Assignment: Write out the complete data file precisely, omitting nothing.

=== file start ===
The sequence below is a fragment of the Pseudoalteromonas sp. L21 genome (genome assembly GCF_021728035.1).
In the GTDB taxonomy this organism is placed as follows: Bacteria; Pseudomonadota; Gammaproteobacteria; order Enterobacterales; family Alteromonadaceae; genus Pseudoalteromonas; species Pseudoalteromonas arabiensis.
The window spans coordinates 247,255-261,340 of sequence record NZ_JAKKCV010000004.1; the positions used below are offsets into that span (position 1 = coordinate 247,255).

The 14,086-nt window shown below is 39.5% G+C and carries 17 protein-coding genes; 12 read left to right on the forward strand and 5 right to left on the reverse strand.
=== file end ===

The sequence below is a fragment of the Pseudoalteromonas sp. L21 genome (genome assembly GCF_021728035.1).
In the GTDB taxonomy this organism is placed as follows: Bacteria; Pseudomonadota; Gammaproteobacteria; order Enterobacterales; family Alteromonadaceae; genus Pseudoalteromonas; species Pseudoalteromonas arabiensis.
The window spans coordinates 247,255-261,340 of sequence record NZ_JAKKCV010000004.1; the positions used below are offsets into that span (position 1 = coordinate 247,255).

The 14,086-nt window shown below is 39.5% G+C and carries 17 protein-coding genes; 12 read left to right on the forward strand and 5 right to left on the reverse strand.